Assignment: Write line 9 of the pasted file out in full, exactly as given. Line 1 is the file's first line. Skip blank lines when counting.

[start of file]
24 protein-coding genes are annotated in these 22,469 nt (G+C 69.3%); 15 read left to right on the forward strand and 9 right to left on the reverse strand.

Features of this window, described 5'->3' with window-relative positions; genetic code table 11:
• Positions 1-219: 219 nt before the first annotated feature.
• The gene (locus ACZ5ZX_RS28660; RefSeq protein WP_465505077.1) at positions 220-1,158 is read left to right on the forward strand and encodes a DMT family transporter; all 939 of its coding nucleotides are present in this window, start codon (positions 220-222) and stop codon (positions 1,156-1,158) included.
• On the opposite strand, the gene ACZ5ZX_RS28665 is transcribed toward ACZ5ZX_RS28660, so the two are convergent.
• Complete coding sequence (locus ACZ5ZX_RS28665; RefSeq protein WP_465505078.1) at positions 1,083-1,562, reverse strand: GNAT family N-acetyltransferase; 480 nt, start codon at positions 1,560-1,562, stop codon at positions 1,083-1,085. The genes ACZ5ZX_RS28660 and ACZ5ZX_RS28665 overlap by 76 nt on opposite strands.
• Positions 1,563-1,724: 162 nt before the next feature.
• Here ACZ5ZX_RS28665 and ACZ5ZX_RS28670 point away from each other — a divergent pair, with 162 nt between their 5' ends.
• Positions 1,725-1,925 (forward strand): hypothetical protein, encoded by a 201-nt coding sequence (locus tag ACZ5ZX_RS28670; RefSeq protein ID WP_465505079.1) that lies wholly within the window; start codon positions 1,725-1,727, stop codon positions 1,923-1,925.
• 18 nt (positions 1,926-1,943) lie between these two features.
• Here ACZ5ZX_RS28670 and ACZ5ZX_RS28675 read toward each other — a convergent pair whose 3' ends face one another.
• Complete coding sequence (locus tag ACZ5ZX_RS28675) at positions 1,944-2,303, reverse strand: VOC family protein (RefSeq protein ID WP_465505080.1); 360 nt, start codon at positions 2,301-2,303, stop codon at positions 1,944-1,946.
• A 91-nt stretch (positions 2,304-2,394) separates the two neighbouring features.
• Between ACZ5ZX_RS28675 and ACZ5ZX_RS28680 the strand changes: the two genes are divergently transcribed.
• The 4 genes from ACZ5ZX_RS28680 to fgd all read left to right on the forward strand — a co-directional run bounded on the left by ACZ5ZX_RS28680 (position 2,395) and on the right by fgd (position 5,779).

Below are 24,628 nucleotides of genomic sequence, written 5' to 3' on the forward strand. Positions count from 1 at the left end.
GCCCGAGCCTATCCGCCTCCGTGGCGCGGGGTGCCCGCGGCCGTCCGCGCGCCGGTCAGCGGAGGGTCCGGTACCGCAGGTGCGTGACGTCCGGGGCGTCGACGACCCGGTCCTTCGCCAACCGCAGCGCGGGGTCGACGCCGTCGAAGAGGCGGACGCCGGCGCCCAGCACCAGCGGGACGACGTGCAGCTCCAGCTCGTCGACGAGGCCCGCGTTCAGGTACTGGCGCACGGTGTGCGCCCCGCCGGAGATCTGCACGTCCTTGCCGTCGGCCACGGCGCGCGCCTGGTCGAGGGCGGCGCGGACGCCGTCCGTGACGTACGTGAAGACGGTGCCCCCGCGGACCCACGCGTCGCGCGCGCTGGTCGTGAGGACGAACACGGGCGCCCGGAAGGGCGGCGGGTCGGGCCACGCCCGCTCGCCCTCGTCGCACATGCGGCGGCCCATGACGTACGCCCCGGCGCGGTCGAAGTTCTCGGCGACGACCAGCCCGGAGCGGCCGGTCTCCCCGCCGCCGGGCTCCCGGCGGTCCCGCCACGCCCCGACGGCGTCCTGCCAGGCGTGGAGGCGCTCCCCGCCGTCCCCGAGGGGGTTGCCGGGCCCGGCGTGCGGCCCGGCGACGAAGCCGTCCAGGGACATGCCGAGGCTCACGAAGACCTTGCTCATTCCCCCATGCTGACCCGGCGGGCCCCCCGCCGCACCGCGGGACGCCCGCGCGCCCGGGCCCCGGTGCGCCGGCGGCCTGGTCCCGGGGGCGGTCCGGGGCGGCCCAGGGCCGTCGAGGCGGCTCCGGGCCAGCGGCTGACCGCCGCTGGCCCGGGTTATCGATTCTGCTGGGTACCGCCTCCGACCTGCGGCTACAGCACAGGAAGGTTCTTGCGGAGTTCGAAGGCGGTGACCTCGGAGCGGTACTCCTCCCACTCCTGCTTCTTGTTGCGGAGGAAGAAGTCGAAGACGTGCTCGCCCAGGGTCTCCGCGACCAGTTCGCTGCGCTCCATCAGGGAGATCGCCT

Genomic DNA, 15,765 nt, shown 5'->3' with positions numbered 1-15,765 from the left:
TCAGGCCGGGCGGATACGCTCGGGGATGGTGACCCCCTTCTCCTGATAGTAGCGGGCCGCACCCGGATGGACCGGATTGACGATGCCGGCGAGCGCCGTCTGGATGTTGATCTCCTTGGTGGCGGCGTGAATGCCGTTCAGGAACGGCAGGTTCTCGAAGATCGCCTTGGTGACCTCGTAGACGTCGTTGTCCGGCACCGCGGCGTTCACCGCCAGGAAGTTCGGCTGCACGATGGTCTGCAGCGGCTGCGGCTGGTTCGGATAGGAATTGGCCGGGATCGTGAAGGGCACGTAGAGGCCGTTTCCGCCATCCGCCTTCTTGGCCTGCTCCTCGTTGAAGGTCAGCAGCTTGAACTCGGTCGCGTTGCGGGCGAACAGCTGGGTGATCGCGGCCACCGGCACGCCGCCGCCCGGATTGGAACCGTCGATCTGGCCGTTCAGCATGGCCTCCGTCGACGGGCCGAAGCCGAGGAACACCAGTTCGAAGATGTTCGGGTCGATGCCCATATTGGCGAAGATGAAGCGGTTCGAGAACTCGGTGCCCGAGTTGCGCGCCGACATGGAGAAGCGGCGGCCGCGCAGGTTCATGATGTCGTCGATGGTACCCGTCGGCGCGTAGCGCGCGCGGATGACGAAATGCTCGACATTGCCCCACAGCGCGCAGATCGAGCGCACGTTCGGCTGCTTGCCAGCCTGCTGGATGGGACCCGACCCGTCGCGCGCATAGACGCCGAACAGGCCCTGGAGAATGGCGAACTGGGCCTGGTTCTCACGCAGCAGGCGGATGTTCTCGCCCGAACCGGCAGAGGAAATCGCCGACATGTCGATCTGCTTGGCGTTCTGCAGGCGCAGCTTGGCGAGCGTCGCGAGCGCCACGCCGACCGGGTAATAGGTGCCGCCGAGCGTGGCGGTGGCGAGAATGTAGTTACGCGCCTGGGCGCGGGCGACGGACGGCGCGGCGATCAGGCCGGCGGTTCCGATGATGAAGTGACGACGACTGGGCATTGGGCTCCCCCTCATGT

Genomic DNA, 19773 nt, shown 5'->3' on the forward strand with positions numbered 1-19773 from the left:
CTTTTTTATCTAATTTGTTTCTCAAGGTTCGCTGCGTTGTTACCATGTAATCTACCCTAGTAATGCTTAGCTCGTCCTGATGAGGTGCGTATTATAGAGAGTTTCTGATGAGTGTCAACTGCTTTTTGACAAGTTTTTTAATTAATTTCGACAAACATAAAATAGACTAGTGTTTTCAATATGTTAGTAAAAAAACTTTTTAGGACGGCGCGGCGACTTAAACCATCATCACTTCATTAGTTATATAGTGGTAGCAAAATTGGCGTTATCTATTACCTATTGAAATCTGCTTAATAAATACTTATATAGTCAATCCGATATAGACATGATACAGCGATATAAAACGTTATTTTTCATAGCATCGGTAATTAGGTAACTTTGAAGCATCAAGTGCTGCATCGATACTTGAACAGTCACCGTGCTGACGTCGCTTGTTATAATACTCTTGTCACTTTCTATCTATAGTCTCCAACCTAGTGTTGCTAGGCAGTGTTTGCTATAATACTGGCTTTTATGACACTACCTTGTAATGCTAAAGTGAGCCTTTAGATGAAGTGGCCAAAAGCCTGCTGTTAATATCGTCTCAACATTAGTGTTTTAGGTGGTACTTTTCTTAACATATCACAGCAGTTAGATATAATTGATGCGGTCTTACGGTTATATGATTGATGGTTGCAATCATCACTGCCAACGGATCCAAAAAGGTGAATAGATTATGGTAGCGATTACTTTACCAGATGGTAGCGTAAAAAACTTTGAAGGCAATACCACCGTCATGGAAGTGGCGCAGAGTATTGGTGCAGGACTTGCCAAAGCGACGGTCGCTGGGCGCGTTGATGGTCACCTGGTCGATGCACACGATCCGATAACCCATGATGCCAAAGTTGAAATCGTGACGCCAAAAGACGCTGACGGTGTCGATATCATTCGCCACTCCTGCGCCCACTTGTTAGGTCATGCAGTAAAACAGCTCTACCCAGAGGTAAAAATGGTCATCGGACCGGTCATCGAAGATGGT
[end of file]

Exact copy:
• Positions 1,725-1,925 (forward strand): hypothetical protein, encoded by a 201-nt coding sequence (locus tag ACZ5ZX_RS28670; RefSeq protein ID WP_465505079.1) that lies wholly within the window; start codon positions 1,725-1,727, stop codon positions 1,923-1,925.